(hey, type here for great stuff)

access to tools for the beginning of infinity

Big green Apple life: live smaller, drive less, share more

My love affair with New York began rather blindly. I moved for a short-term television job and stayed for six years. I didn’t consider my life there particularly green, but in retrospect I’m wondering if what I love about the place is instrinsically connected to what makes it such a sustainable city.

New Yorkers live close together. There are over 8 million people on 469 square miles or 43 people per acre (and 111 in Manhattan). That density means residents don’t really need a car. And less than half of New Yorkers own one (and only 77% of Manhattanites). The absence of sprawl means that public transport works. Everyone is near a subway, bus or train stop and so is everywhere you want to go.

New Yorkers predate the Not So Big House movement. The average apartment size is about 1300 square feet– nearly half the national average home size. Smaller spaces mean less space to heat and cool and since most New Yorkers live in apartments their shared walls, ceilings and floors mean that the heat and AC that escapes one unit simply heats or cools the neighbors’ place.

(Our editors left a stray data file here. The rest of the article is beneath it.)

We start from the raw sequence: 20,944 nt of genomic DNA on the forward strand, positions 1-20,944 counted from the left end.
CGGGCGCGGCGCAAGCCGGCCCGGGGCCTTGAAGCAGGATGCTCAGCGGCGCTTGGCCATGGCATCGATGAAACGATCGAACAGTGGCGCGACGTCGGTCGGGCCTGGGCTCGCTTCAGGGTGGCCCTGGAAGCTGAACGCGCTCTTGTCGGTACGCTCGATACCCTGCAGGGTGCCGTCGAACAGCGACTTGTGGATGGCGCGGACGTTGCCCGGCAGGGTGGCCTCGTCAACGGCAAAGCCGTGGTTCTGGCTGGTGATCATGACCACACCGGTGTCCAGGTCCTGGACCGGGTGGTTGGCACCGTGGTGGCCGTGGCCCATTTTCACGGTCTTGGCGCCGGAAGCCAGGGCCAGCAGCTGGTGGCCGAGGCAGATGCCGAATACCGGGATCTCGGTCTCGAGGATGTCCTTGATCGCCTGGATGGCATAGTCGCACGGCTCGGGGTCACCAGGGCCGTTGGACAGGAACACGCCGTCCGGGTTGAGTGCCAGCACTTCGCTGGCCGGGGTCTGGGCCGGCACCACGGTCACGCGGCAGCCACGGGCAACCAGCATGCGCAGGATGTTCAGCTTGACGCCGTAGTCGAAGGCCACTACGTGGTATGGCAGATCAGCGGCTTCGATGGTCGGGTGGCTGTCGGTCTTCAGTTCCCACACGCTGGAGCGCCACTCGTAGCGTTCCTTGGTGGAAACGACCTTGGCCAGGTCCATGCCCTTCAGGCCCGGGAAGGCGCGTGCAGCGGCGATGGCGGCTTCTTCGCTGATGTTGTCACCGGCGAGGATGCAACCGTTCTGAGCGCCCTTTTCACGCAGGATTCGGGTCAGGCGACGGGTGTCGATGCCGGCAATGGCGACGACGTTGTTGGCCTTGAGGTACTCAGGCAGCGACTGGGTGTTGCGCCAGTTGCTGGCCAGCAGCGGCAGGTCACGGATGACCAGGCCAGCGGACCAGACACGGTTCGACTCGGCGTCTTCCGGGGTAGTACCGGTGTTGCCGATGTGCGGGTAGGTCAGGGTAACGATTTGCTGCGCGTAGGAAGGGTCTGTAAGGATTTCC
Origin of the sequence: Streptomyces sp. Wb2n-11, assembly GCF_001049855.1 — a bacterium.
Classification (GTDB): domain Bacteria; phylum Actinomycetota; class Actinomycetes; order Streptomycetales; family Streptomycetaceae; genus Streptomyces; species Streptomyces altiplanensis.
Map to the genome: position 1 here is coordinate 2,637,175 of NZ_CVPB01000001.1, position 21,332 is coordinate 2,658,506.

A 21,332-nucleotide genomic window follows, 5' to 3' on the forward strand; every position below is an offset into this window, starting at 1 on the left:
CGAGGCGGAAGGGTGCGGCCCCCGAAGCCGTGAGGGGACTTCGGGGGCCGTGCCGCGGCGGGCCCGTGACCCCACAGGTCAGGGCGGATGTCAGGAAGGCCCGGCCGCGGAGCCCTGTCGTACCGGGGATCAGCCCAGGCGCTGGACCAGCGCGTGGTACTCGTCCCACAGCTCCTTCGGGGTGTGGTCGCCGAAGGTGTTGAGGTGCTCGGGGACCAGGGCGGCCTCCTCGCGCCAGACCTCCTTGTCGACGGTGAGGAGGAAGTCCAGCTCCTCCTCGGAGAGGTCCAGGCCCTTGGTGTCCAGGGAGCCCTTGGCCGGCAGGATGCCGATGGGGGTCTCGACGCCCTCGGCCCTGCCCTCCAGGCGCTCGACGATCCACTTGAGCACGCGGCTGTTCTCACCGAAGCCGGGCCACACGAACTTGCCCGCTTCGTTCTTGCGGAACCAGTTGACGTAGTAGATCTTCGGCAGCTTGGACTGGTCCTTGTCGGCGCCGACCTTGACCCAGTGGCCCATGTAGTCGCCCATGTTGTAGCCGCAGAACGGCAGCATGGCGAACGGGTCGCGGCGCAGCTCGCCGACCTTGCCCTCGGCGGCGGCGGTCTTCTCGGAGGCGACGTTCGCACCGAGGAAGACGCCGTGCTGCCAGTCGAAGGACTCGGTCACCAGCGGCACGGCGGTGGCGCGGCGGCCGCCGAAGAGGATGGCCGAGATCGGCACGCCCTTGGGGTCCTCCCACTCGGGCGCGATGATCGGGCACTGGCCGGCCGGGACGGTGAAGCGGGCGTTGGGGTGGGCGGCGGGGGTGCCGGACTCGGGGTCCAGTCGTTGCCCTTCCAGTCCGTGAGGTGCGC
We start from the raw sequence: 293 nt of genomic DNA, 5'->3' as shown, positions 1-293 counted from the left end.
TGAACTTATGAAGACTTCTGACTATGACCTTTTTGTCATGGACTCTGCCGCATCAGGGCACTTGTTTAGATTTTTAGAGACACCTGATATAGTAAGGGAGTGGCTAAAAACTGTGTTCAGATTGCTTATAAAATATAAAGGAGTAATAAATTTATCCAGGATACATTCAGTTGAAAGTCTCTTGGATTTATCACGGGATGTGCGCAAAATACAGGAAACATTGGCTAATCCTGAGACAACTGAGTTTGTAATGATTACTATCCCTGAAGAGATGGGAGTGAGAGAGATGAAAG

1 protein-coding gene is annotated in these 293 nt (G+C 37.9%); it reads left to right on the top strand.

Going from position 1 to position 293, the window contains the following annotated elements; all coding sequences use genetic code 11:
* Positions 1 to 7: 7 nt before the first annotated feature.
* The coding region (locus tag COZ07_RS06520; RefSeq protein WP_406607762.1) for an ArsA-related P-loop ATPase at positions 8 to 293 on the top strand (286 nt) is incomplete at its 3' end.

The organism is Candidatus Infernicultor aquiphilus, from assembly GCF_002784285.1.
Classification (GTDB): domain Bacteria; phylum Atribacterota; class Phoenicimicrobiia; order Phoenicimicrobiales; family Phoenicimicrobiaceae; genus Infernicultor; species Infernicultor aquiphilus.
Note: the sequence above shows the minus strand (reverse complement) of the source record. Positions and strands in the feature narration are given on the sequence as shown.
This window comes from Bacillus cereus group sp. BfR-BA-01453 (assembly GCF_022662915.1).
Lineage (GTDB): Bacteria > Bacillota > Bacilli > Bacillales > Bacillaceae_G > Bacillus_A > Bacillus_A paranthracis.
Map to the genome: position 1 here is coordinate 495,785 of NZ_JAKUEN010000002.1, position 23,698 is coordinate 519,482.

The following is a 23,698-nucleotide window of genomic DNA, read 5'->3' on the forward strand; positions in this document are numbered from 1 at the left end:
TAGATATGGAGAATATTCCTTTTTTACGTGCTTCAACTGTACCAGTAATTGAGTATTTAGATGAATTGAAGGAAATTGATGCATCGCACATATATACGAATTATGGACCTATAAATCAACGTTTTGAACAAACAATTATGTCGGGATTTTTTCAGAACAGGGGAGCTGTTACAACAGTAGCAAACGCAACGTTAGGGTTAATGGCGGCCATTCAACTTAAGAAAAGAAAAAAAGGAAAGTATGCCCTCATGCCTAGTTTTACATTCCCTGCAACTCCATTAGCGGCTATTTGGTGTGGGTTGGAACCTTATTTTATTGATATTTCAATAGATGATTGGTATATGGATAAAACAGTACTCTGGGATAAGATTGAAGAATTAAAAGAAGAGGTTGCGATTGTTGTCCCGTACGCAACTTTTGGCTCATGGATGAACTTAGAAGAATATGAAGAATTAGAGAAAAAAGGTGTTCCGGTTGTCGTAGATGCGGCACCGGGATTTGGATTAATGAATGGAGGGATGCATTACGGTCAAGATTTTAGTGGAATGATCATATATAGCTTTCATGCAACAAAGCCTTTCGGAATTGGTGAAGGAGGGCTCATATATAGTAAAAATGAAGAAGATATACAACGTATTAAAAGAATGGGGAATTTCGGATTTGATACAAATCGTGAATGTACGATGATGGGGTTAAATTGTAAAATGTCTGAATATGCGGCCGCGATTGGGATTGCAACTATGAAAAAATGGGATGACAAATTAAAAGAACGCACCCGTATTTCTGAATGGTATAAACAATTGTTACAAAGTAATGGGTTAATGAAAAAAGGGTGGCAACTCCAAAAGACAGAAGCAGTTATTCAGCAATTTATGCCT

While personal space may be at a premium, New York City has plenty to share. The list of parks here is long (see list: I counted 154). There is a lot of shared space beyond Central Park and the High Line (the former was too far from my apartment and the latter hadn’t opened while I lived there). And there are sporting events to rival any suburb (biking, kayak, trapeze, etc).

In an effort to remember what my life was like in the Big Apple, I put together this video diary beginning with my move here to stay on the couch of my friend SuChin Pak (it was supposed to just be a short trip) to my life in the West Village with my sports-oriented brother Colton to the musings of my Australian roommate Penny and her now husband Nick on why one type of happiness can be easier found in New York.

(* As for the title, I give credit to David Owens’ blog post “More Like Manhattan: Live Smaller. Live Closer. Drive Less.” and his book “Green Metropolis: Why Living Smaller, Living Closer, and Driving Less are the Keys to Sustainability”.)

I also did a video on my carfree memories: from cities to suburban condos.